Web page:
A: It is probably higher than most in Asia. Although Japan has ratified the Kyoto Protocols, it still has not done enough to lower carbon dioxide emissions. And on a per capita basis, Japan probably incinerates more garbage than any other country in the world(2). What this means is that the dioxin levels in Japan are generally high.(3) Dioxin is, of course, one of the most carcinogenic substances known.(4) The government should definitely be doing more to reduce dioxin levels. The link between incineration and dioxin is widely known.(5) The link between cancer and dioxin is also widely documented.(6)

Japan's Atomic Energy Commission is proposing nuclear power as the most viable alternative to fossil fuels.(7) We disagree with that assessment. Although nuclear power does not directly cause CO2 emissions, it has serious waste disposal problems.

Q: What resources do you recommend for K-12 teachers wishing to promote more basic ecological awareness in their classes?

A: First of all, our website has lots of information. I also recommend the Redefining Progress website, which enables people to measure their own ecological footprint at This website is designed to help people individualize ecological issues, which is good. Greenpeace tends to focus on broader ecological campaigns, but own website has some educational materials.

Q: How has the Greenpeace Japan organization evolved in recent years?

A: When we first began working in Japan in 1989, laws did not exist to allow non-profit organizations to become legal entities. In 1999 we became a legal entity. Today Greenpeace is one of the largest environmental NGOs in Japan. Although the Wild Bird Society of Japan is larger, their campaigns are narrower in scope.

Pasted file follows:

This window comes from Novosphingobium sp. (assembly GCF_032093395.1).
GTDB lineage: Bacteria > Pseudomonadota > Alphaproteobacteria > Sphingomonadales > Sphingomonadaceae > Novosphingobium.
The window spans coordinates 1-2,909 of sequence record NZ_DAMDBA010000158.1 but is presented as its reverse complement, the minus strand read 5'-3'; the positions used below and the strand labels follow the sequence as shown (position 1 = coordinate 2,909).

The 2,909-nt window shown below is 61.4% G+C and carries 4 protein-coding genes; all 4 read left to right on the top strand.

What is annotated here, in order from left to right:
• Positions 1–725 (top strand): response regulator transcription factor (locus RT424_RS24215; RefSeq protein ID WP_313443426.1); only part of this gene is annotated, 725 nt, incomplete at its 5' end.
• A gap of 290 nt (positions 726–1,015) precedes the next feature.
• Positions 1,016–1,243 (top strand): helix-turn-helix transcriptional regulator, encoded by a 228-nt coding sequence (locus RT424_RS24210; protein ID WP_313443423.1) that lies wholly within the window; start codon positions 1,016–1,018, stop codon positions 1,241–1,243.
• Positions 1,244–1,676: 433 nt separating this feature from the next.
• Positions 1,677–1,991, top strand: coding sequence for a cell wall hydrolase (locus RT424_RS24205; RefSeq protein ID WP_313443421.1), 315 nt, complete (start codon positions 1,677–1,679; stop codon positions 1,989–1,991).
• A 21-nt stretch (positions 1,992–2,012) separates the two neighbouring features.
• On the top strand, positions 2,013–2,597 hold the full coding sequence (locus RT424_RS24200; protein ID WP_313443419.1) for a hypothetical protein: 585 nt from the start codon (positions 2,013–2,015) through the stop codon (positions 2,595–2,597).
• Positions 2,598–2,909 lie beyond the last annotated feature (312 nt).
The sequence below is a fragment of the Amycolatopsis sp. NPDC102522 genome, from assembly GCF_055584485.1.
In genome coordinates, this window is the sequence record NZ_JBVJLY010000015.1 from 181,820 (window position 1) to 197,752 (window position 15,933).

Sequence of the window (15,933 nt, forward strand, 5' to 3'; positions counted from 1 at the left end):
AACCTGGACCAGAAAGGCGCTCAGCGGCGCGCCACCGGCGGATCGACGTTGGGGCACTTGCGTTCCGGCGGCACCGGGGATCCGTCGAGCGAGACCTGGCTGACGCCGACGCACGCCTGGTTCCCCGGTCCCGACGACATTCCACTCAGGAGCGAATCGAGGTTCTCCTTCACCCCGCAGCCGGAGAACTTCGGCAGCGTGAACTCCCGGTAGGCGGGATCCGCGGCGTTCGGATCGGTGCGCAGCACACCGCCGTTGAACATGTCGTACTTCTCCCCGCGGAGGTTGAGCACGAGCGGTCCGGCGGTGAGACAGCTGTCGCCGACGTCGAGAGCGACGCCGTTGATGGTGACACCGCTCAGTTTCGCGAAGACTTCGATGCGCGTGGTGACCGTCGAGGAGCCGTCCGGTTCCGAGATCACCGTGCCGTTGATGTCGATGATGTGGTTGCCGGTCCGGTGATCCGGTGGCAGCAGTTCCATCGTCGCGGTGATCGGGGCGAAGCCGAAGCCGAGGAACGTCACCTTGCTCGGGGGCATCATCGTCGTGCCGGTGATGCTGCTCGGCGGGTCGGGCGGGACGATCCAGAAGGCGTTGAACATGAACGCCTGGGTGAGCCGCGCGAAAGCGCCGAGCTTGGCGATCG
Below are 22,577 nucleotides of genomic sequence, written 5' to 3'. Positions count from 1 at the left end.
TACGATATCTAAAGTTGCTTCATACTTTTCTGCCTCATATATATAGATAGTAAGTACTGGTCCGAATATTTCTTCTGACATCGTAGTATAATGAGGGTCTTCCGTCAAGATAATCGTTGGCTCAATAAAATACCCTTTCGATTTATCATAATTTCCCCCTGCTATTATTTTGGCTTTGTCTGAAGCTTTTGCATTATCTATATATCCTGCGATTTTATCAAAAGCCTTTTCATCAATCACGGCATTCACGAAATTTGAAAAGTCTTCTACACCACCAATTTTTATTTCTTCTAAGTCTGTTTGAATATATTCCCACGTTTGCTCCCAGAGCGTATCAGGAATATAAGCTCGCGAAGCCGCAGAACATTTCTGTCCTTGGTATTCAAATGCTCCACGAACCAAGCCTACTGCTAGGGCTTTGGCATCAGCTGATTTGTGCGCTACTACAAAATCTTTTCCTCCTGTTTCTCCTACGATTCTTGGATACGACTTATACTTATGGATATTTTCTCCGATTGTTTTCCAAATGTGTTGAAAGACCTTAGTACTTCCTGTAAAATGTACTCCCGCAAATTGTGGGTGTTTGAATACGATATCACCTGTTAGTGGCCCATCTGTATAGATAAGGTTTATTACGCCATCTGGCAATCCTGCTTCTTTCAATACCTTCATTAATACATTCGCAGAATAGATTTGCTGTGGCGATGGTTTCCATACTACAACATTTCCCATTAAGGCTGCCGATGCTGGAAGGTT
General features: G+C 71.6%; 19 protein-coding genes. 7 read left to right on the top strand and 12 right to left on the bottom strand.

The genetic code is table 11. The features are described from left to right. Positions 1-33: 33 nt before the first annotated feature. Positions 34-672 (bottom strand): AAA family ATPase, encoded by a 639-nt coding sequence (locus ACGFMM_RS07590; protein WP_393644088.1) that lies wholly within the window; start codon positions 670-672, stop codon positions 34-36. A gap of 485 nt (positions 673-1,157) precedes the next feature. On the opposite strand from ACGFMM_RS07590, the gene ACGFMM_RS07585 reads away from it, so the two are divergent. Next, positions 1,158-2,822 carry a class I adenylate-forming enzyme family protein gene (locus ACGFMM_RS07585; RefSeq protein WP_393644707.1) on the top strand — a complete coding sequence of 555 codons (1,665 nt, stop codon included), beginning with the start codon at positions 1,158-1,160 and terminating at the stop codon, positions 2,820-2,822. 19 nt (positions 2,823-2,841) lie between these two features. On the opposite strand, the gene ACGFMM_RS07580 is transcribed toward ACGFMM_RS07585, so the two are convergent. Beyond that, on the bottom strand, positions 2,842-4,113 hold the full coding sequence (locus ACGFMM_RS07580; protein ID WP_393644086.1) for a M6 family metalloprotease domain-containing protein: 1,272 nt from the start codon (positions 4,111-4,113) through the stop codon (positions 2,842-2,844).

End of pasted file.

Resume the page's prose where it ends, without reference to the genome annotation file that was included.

One emerging trend is that more large international NPOs such as Amnesty International, Oxfam, WWF, and Greenpeace are starting to work together to promote the NPO sector because Japan is sort of lagging behind in this regard. The average Japanese donation for charitable organizations is about 1/25th of that in the United States. However, the per capital income of both countries are comparable. Japan does not yet have a long social history of donating to charities, so the Japanese branches of most international NPOs are disproportional small.

Q: How future projects would you like to see Greenpeace Japan focus on?

A: I would like to see more education-related work for one thing. We need to develop more materials in Japanese. Also, we hope that our flagship the Rainbow Warrior II will come to Japan in 2005 to participate in the 60th anniversary of the Hiroshima and Nagasaki atomic bombings. It will also be the 20th anniversary of the sinking of the first Rainbow Warrior by the French secret service.


1 According to a November 18, 1997 statement by Peter Kreitler of Kaleidoscope Television ( about a football field per second of primal forest is lost.

2 Refer to Volker Quaschning's Nov. 2003 article Development of Global Carbon Dioxide Emissions and Concentration in Atmosphere at

3 According to a 2001 Asiaweek article by Choong Tet-Sieu and Murakam Mutsuko listed at

4 One documented study is available in a Oct. 25, 2004 Medical Study News report, which details mortality rates among 1025 phenoxy herbicide production workers and 703 phenoxy herbicide sprayers over a thirty year period. Those workers has a 24% increased risk of cancer. For details, refer to

5Further information about the relation between dioxin and cancer is available from this 1991 Greenpeace press release:

6 One article underscoring this link is available at

7Refer to the Atomic Energy Commission of Japan's White Paper Nuclear Energy 2003, downloadable from

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Copyright (c) 2004 by Tim Newfields and Steve Shallhorn